One of the quirkier additions to the game is a new Camo index feature which essentially allows you to choose camouflage and face paint to help stay concealed from the enemy. An indicator on the menu screen displays how effective your disguise is, and if you want to get creative you can use the Photo-Camo system to convert photos into camouflage. It's a nice touch, but most will be content with the default camouflage options already on offer.
Metal Gear Solid Snake Eater 3D: Characters
As casts go, this is a first rate ensemble and that is thanks to some great voice casting recorded specifically for this new version. It's a reminder of what made the original so engrossing and made you want to invest time to get through to the end.
It's the same for Snake Eater 3D but if we had one minor criticism, it would be those rare moments where some of the characters can waffle on during radio call scenarios which makes us glad that there's a skip button option.
Metal Gear Solid Snake Eater 3D: Menus
The entire menu system is located on the main touchscreen which means that the second screen is free to dedicate itself on the lush environments and stealth action. This seemed like a logical move by Konami and while the amount of information available can seem daunting at first, it's generally very straightforward to access maps or select weapons.
Regular MGS gamers will appreciate the layout and easy access to sorting out your weaponry.
Metal Gear Solid Snake Eater 3D: Gameplay
Essentially Snake Eater is about completing your missions by avoiding confrontations as much as possible and surviving initially on very basic resources.
Before trigger happy gamers turn their nose up at the focus on sneaking around, you still have option to go out all Rambo, but you can expect it to make life a lot more difficult for yourself. Creeping has great rewards and you will be amazed by the ability to use and manipulate the environment to your advantage, however on a smaller screen it does feel trickier to sneak around as effectively.
Crucially, you have the choice how you want to tackle certain missions which extends to the bosses you face which can be overcome in a variety of ways as opposed to shooting on first sight.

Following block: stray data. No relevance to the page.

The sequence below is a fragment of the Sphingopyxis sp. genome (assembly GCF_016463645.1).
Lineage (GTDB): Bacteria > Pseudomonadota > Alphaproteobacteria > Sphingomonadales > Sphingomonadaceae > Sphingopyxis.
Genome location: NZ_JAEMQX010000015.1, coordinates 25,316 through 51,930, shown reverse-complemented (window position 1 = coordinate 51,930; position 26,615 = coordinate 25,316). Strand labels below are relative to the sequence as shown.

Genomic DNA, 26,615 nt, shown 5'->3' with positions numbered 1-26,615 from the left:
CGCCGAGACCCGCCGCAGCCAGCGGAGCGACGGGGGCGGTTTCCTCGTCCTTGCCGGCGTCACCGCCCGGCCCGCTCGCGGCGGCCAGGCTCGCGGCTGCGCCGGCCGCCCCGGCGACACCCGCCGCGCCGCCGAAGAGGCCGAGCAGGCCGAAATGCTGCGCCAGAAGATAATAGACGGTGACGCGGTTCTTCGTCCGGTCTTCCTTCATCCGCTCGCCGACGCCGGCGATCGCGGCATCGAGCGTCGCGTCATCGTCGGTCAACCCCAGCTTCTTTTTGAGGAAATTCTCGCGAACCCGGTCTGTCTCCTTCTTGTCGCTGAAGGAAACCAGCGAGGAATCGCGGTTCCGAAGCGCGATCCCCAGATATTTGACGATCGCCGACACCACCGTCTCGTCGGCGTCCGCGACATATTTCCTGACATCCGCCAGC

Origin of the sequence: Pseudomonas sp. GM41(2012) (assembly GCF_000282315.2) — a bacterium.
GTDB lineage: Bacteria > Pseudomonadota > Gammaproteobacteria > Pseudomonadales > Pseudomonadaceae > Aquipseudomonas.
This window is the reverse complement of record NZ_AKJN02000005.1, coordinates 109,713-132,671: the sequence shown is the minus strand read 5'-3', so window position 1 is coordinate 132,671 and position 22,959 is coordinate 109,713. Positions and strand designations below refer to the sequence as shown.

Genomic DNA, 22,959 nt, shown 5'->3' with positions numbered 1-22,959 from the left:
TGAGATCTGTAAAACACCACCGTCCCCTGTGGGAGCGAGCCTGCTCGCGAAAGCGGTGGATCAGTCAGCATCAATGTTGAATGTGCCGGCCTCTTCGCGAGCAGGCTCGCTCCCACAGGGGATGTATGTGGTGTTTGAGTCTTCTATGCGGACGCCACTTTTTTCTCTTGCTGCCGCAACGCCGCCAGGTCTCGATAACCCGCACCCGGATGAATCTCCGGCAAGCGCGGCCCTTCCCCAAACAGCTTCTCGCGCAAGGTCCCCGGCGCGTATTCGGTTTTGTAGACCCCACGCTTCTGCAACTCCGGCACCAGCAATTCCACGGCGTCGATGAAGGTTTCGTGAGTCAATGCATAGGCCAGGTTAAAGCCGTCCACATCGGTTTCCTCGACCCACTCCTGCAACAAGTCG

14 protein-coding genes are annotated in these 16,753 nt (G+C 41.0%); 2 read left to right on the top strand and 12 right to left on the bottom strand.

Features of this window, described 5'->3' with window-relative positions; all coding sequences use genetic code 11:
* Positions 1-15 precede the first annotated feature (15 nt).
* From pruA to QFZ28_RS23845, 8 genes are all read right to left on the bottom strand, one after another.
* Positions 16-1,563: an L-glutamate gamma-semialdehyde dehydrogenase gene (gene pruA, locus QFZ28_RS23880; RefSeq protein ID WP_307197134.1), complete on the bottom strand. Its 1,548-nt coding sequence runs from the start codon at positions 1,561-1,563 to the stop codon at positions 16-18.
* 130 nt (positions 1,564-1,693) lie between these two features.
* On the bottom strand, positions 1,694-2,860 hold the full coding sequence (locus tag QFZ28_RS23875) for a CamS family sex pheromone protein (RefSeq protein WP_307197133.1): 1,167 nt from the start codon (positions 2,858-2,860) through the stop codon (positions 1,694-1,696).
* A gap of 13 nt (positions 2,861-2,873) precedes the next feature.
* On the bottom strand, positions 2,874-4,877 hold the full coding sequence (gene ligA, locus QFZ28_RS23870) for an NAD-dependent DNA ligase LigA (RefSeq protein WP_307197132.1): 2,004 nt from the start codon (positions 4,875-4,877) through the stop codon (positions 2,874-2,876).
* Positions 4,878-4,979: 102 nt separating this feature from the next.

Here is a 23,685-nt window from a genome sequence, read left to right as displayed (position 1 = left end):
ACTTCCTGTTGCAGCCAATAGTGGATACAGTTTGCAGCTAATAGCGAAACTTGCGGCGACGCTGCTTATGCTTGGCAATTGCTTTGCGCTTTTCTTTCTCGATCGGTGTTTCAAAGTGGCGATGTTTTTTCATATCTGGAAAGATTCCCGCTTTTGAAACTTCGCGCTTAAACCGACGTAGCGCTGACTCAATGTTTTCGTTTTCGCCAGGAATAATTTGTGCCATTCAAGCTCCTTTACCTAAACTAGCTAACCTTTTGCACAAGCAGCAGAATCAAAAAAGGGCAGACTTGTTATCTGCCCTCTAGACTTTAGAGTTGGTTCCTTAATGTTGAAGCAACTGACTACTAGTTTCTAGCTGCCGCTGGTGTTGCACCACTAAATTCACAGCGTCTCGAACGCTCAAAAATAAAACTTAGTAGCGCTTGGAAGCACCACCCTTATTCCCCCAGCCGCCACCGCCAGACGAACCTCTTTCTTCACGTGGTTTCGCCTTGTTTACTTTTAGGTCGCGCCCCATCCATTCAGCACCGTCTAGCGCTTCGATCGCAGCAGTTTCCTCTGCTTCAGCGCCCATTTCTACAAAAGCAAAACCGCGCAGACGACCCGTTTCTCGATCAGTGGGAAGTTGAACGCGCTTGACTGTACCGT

The key in the game is survival and that means a little more than making sure your gun is fully loaded at all times. You really have to take care of Snake, make sure he stays out of harm's way and doesn't get too knackered running around the jungle all of which can affect his performance and ability to complete missions.
So, you will need to keep him well fed through rations and even some of the wandering wildlife which can have varying results when digested. If you sustain cuts, bruises and even breaks, there's also a medical kit which can be used via the touchscreen menu system and brings a true survival sense to proceedings.
Metal Gear Solid Snake Eater 3D: Verdict
Snake Eater 3D is a great re-interpretation of an iconic game but it is clearly not without its faults. The controls can be frustrating which can be solved by investing in the Circle Pad Pro and there are a lot of cut-scenes to contend with. This is not exactly 'dip in and out' gaming and you'll need to put in some serious sessions to reap the rewards but it will be worth it.
This is some of the best stuff we've seen on the 3DS both visually and in gameplay and is a shining example of what the 3DS is capable of. If you love Metal Gear Solid, it's a refreshing way to play the adventure again. If you've never played it before, it should be on your 3DS wish list.
Metal Gear Solid Snake Eater 3D availability: Available now
Metal Gear Solid Snake Eater 3D price: £39.99